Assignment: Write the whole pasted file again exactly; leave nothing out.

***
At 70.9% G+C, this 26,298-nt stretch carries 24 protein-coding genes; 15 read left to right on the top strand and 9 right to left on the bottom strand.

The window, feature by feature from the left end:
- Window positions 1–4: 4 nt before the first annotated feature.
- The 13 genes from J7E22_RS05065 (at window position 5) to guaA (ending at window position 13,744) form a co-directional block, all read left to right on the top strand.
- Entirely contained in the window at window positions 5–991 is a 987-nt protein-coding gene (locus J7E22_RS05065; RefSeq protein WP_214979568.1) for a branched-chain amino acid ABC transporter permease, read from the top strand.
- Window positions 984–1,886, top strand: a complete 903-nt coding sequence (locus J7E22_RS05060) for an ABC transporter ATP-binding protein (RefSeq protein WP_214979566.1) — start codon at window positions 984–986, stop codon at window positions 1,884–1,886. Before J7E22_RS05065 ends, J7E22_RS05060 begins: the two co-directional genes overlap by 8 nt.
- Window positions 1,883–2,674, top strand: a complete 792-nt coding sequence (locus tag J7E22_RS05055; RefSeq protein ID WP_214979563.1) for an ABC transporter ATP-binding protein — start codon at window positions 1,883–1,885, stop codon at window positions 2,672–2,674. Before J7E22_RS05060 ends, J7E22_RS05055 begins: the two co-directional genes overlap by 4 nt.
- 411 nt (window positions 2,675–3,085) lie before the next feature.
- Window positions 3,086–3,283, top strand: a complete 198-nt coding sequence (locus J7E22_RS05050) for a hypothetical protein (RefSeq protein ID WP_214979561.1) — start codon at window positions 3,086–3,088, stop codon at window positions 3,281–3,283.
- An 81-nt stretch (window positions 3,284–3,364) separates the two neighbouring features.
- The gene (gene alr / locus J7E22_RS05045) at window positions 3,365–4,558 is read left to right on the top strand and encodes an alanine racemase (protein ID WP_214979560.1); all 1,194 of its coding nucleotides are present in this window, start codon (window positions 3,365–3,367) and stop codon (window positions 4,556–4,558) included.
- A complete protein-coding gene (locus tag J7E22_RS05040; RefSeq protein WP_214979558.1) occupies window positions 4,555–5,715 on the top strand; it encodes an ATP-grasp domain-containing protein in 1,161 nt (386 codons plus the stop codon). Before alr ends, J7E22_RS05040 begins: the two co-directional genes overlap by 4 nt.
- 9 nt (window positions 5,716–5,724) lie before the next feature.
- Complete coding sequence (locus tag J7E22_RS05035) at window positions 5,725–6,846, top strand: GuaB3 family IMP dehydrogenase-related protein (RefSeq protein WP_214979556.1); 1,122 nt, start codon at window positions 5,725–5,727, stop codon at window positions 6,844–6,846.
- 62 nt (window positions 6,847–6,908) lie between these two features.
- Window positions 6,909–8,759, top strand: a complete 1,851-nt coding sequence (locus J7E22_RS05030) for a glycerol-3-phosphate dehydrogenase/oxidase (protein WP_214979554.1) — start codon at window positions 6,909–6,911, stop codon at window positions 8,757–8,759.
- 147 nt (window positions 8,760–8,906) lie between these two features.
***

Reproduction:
At 70.9% G+C, this 26,298-nt stretch carries 24 protein-coding genes; 15 read left to right on the top strand and 9 right to left on the bottom strand.

The window, feature by feature from the left end:
- Window positions 1–4: 4 nt before the first annotated feature.
- The 13 genes from J7E22_RS05065 (at window position 5) to guaA (ending at window position 13,744) form a co-directional block, all read left to right on the top strand.
- Entirely contained in the window at window positions 5–991 is a 987-nt protein-coding gene (locus J7E22_RS05065; RefSeq protein WP_214979568.1) for a branched-chain amino acid ABC transporter permease, read from the top strand.
- Window positions 984–1,886, top strand: a complete 903-nt coding sequence (locus J7E22_RS05060) for an ABC transporter ATP-binding protein (RefSeq protein WP_214979566.1) — start codon at window positions 984–986, stop codon at window positions 1,884–1,886. Before J7E22_RS05065 ends, J7E22_RS05060 begins: the two co-directional genes overlap by 8 nt.
- Window positions 1,883–2,674, top strand: a complete 792-nt coding sequence (locus tag J7E22_RS05055; RefSeq protein ID WP_214979563.1) for an ABC transporter ATP-binding protein — start codon at window positions 1,883–1,885, stop codon at window positions 2,672–2,674. Before J7E22_RS05060 ends, J7E22_RS05055 begins: the two co-directional genes overlap by 4 nt.
- 411 nt (window positions 2,675–3,085) lie before the next feature.
- Window positions 3,086–3,283, top strand: a complete 198-nt coding sequence (locus J7E22_RS05050) for a hypothetical protein (RefSeq protein ID WP_214979561.1) — start codon at window positions 3,086–3,088, stop codon at window positions 3,281–3,283.
- An 81-nt stretch (window positions 3,284–3,364) separates the two neighbouring features.
- The gene (gene alr / locus J7E22_RS05045) at window positions 3,365–4,558 is read left to right on the top strand and encodes an alanine racemase (protein ID WP_214979560.1); all 1,194 of its coding nucleotides are present in this window, start codon (window positions 3,365–3,367) and stop codon (window positions 4,556–4,558) included.
- A complete protein-coding gene (locus tag J7E22_RS05040; RefSeq protein WP_214979558.1) occupies window positions 4,555–5,715 on the top strand; it encodes an ATP-grasp domain-containing protein in 1,161 nt (386 codons plus the stop codon). Before alr ends, J7E22_RS05040 begins: the two co-directional genes overlap by 4 nt.
- 9 nt (window positions 5,716–5,724) lie before the next feature.
- Complete coding sequence (locus tag J7E22_RS05035) at window positions 5,725–6,846, top strand: GuaB3 family IMP dehydrogenase-related protein (RefSeq protein WP_214979556.1); 1,122 nt, start codon at window positions 5,725–5,727, stop codon at window positions 6,844–6,846.
- 62 nt (window positions 6,847–6,908) lie between these two features.
- Window positions 6,909–8,759, top strand: a complete 1,851-nt coding sequence (locus J7E22_RS05030) for a glycerol-3-phosphate dehydrogenase/oxidase (protein WP_214979554.1) — start codon at window positions 6,909–6,911, stop codon at window positions 8,757–8,759.
- 147 nt (window positions 8,760–8,906) lie between these two features.